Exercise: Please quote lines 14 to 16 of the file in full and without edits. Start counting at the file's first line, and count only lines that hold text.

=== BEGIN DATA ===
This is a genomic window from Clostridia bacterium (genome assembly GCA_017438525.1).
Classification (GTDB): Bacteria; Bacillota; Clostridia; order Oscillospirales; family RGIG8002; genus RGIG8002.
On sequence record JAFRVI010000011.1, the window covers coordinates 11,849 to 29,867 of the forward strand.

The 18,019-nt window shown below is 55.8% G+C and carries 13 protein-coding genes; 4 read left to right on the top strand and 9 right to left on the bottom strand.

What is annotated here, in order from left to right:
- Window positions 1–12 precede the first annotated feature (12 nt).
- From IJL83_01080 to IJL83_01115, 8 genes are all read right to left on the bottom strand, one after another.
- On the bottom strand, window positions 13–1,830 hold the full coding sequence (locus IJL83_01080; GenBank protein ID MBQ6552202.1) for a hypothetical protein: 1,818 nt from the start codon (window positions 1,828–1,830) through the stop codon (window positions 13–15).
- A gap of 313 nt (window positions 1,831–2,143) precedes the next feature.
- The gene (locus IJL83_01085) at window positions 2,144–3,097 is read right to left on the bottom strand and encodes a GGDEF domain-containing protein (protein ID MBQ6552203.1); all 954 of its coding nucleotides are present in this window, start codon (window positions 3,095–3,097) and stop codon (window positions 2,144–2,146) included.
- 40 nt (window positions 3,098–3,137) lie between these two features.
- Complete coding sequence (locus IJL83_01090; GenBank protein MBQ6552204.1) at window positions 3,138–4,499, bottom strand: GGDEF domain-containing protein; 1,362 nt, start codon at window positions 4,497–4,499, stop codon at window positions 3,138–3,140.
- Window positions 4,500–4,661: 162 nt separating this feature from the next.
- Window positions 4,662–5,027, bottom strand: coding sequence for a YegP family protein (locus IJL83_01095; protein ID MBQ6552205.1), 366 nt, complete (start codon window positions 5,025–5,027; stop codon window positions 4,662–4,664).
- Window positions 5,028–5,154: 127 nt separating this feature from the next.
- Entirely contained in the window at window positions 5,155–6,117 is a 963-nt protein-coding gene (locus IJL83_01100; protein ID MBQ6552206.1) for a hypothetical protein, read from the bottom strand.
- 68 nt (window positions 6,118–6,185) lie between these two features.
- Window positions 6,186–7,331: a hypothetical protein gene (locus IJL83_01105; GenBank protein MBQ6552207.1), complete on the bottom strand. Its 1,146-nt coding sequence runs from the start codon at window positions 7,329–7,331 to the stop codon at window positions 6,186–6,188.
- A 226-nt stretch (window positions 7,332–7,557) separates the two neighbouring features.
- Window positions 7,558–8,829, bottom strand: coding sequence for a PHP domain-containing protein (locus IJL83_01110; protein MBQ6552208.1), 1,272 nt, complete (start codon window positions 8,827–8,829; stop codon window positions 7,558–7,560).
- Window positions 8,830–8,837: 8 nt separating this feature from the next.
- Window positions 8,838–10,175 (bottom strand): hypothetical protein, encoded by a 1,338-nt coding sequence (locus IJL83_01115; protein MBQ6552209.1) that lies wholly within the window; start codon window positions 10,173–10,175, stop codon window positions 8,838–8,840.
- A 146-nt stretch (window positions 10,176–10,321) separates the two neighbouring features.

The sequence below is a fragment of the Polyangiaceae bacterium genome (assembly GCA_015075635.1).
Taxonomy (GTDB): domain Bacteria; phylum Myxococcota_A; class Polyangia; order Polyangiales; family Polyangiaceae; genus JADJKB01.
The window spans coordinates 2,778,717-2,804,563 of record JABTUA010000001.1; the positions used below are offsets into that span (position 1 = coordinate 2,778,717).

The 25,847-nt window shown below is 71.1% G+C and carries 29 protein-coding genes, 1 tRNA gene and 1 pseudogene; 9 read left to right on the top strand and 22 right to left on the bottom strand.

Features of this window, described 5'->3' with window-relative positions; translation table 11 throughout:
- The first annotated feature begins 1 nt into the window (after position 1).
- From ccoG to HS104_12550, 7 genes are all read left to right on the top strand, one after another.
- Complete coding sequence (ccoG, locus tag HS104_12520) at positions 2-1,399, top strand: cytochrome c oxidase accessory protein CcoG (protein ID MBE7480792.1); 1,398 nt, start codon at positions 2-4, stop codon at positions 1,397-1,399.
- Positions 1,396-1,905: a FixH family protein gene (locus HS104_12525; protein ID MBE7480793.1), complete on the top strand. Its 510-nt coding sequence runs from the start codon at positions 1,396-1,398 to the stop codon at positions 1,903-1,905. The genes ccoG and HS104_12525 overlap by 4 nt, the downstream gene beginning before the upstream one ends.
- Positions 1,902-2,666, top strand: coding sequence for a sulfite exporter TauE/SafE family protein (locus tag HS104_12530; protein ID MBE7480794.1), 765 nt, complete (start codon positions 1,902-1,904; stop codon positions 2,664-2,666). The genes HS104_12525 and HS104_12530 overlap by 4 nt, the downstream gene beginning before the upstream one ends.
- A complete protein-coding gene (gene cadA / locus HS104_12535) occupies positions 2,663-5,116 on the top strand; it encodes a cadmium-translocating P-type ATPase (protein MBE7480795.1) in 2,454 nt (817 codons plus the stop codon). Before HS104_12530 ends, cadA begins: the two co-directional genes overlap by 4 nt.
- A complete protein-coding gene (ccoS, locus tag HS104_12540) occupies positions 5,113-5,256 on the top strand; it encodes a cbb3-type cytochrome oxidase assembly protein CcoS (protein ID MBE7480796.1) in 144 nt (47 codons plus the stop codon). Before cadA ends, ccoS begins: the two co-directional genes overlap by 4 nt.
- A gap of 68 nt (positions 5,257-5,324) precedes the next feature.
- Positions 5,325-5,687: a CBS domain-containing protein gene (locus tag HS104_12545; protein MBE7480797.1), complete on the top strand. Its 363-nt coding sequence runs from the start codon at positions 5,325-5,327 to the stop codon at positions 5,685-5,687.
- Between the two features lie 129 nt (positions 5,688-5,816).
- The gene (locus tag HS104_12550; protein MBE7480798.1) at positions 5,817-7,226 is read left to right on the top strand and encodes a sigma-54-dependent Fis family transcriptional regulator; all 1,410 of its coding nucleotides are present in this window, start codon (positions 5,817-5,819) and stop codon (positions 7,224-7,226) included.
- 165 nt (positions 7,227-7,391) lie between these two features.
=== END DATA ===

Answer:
- Window positions 4,662–5,027, bottom strand: coding sequence for a YegP family protein (locus IJL83_01095; protein ID MBQ6552205.1), 366 nt, complete (start codon window positions 5,025–5,027; stop codon window positions 4,662–4,664).
- Window positions 5,028–5,154: 127 nt separating this feature from the next.
- Entirely contained in the window at window positions 5,155–6,117 is a 963-nt protein-coding gene (locus IJL83_01100; protein ID MBQ6552206.1) for a hypothetical protein, read from the bottom strand.